The next thing is that even if it works for a business for the time being, it’ll still be working with a too small profit margin. And that’s always a dangerous game to play. Not having a healthy margin and enough bankroll mean it’ll be so much the more difficult for you to endure rough business cycles.
Finally, once you set your prices too low, the customers will definitely frown upon it when you try to raise it in the future. So, before you set yourself on this (somewhat dangerous) path, have a good look at your current operational and production costs and determine the range of flexibility there is. If and when the need arises, will you be able to bring down these costs? If the answer is no or if you’re in any doubt, play safe and settle for a higher profit margin.
5. Not Getting the Right Insurance for your Business
This may sound like one of the basic mistakes we alluded to at the beginning of the article. However, the fact is that a good many of new businesses still fail to get proper coverage for the type of business they are in. And in the process, make themselves vulnerable to huge financial losses in case of a potential mishap.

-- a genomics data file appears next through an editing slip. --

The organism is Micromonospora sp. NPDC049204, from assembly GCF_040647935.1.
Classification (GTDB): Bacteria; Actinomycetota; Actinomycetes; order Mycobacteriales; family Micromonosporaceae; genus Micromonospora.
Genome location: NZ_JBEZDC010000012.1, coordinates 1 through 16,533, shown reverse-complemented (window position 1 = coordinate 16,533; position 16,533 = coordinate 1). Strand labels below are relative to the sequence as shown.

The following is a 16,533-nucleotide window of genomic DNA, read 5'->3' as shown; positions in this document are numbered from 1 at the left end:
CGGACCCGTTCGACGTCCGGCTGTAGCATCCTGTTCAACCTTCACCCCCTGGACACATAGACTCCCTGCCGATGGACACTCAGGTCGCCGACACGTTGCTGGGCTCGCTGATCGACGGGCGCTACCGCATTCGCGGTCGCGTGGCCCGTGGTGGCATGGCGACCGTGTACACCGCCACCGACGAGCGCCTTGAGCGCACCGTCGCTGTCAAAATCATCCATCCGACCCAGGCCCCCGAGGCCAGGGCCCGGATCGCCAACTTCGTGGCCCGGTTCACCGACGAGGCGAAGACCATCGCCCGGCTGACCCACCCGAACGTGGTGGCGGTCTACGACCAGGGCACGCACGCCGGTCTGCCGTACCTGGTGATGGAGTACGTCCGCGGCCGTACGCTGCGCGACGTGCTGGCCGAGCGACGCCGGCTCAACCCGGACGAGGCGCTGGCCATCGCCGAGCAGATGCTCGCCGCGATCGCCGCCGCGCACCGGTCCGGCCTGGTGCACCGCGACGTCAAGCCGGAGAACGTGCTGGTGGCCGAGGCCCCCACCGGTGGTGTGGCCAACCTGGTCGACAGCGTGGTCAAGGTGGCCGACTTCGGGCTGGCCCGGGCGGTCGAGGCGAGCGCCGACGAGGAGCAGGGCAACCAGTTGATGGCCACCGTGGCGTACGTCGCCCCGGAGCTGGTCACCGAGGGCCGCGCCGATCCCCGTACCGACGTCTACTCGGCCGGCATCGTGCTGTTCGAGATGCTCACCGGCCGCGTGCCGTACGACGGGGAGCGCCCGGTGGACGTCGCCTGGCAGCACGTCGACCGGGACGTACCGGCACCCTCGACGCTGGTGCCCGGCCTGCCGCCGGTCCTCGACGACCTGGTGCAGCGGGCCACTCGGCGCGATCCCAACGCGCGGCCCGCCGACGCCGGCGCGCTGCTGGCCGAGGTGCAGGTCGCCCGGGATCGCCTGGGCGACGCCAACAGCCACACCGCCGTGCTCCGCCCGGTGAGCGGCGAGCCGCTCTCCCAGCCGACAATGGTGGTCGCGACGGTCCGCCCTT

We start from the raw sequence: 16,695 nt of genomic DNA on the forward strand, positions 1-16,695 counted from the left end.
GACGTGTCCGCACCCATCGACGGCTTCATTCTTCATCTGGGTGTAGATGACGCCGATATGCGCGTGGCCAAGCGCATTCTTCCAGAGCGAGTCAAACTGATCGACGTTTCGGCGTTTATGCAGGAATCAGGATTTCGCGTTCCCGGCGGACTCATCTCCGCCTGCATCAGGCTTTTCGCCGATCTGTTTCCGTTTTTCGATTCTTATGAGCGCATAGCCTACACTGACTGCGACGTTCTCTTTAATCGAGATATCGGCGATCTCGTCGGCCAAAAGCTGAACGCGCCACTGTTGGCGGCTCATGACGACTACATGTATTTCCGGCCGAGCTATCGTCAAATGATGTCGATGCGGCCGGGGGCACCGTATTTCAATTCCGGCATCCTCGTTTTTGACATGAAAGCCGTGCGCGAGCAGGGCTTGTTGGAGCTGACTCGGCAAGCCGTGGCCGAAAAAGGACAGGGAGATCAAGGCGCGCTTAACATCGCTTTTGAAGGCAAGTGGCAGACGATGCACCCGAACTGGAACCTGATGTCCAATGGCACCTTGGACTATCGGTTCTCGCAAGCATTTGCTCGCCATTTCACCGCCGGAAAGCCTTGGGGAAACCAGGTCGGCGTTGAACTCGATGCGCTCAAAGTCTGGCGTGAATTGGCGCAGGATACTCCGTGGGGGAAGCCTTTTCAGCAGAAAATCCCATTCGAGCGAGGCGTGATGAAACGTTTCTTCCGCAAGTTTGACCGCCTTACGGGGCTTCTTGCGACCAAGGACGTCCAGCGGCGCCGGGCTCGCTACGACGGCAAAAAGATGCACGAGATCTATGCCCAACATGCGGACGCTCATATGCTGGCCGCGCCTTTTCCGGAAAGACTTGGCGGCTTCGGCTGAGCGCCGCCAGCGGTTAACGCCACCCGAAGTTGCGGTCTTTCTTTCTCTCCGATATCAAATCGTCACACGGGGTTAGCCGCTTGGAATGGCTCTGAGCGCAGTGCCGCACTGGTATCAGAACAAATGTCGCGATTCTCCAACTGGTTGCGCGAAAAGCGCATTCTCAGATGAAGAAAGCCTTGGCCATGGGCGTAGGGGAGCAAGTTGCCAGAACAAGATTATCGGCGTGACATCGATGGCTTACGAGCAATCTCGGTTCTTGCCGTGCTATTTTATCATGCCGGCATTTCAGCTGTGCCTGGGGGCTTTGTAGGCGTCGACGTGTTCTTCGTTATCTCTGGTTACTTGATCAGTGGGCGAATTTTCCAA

More commonly, however, businesses will invest in plans that will incur unnecessary costs for them. For example, an article at https://www.publicliabilityaustralia.com.au says a new restaurant owner will commonly invest in 5 types of insurance: Public Liability, Commercial Property, Cyber Liability, Workers Comp and Crime Insurance. Now, this is alright for a small restaurant. However, it’ll be much more beneficial for a larger establishment to invest in General Liability Insurance (GLI) in place of Public Liability (PLI). This is since although the former costs significantly more than PLI, General Liability will provide much more comprehensive coverage and as such, will be a more cost-effective option for the business. Bottomline, as a new business, always invest the time to educate yourself about the ins and outs of business insurance and always use this knowledge to make smart business investment plans.